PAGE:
With a New Zealand draft U.N. statement on the humanitarian consequences of nuclear weapons gaining traction, Australia has begun a push to drum up support for its own submission, U.N. diplomats said Thursday.
The Australian draft, obtained by Kyodo News, similarly stresses the humanitarian consequences of nuclear weapons but is a more moderate attempt to articulate the humanitarian consequences of any nuclear-related incident than the New Zealand version, a U.N. diplomat said. A civic group official expressed concern that it might create a "division" between the two camps of sponsors.
Japan has not made public its position on the Australian-led effort yet but diplomats suggest it might be possible for Tokyo to back both statements.
The Australian draft says that "the devastating immediate and long term humanitarian impacts of a nuclear weapon detonation are of clear concern," and that there are "catastrophic humanitarian consequences of nuclear weapons."
It also points out that simply banning the world's most destructive weapons "will not guarantee their elimination" without constructively engaging the nuclear weapons states, and "recognizing both the security and humanitarian dimensions" of the nuclear weapons debate.
Given such references, countries under the nuclear umbrella may find it easy to join the Australian statement, a U.N. diplomat said, adding that it may find acceptance among NATO countries and South Korea.
The New Zealand-led effort -- which Japan decided to join last week, reversing its past position on staying away from similar statements -- highlights the inhumanity of weapons of mass destruction that "became evident from the moment of their first use."
Officials with non-governmental organizations, who are closely watching the debates taking place at the U.N. committee charged with disarmament and international security issues, estimate that the New Zealand-led efforts gained momentum over the last week with at least 50 countries backing it so far.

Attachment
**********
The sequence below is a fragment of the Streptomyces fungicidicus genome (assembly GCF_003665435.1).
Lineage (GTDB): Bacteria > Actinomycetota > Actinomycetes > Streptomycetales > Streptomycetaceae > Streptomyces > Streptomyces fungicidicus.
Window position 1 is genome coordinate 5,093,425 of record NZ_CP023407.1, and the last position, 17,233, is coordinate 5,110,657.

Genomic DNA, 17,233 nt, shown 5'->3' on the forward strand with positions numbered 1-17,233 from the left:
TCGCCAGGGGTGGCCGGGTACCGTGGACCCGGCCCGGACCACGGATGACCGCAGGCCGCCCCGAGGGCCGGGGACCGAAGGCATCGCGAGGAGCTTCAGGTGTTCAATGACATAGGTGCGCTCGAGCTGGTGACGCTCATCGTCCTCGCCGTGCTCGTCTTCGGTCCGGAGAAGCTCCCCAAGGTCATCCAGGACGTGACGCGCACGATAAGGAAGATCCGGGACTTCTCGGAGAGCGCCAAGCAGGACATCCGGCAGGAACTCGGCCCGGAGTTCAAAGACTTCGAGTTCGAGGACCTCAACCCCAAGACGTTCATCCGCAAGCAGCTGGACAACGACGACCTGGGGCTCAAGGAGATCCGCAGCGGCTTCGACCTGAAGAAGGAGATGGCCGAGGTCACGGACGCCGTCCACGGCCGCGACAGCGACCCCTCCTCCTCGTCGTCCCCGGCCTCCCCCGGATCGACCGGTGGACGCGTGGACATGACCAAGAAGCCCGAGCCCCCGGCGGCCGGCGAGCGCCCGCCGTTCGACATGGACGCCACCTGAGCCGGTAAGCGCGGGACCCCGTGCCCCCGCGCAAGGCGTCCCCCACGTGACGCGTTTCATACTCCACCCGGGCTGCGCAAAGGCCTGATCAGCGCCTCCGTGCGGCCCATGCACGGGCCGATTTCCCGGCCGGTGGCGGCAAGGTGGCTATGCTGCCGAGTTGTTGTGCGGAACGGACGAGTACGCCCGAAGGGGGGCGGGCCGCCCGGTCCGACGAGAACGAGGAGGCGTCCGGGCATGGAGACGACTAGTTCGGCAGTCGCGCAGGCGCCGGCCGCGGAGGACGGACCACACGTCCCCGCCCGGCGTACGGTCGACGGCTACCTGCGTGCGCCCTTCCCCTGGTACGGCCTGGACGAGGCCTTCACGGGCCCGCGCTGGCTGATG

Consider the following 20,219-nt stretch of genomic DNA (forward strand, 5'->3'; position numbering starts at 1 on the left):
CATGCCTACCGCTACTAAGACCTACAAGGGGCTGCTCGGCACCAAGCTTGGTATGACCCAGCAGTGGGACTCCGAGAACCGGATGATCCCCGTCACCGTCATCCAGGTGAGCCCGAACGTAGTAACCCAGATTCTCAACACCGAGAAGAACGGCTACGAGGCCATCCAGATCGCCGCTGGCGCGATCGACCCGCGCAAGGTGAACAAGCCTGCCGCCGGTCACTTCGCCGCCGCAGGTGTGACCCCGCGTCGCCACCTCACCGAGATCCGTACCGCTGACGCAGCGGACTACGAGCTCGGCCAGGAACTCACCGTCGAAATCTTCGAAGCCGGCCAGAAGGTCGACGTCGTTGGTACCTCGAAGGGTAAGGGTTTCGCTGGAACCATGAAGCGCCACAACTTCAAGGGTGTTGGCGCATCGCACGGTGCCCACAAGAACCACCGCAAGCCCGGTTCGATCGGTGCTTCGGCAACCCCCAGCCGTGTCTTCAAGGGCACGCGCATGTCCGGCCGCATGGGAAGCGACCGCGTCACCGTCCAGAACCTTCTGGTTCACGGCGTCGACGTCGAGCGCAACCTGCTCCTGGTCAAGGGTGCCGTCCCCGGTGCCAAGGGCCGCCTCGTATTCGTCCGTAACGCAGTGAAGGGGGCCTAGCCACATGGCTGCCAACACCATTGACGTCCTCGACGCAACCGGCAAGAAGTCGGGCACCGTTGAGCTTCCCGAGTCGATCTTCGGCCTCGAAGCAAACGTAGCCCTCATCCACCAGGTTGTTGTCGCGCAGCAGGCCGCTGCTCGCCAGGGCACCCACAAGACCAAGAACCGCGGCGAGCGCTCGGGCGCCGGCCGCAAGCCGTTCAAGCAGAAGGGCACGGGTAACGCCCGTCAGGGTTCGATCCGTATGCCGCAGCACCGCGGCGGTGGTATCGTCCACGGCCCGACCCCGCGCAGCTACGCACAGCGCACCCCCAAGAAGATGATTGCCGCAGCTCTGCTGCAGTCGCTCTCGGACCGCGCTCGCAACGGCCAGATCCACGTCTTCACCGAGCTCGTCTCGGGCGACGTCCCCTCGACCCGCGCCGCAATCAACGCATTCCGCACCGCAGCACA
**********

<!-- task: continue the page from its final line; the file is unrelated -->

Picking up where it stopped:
"Japan strongly supports the spirit of the statement (by New Zealand) and thus joins in it," Toshio Sano, the Geneva-based Japanese Ambassador for disarmament said in remarks to the U.N. disarmament committee, called the First Committee.
"We intend to continue our efforts to outline realistic and concrete steps for global nuclear disarmament and nonproliferation," he added.
Meanwhile, also on Thursday, Japan presented a draft resolution calling for the total elimination of nuclear weapons to the First Committee for the 20th consecutive year, but with only 27 co-sponsor nations at the time of submission.
This is far below last year's total of 69 co-sponsoring countries, a record high.
A Japanese government source said the delegation had been busy working on the draft, leaving little time to line up co-sponsors, but it would focus on drawing more support.
The draft resolution will eventually be put to a vote at the U.N. General Assembly for adoption, unlike the New Zealand- or Australia-led statements on the humanitarian consequences of nuclear weapons prepared to be issued at the First Committee.
The draft resolution seeks a world free of nuclear weapons and reaffirms the importance of complying with the Treaty on the Non-Proliferation of Nuclear Weapons. It also denounces nuclear weapons development activities, including the third nuclear test by North Korea in February.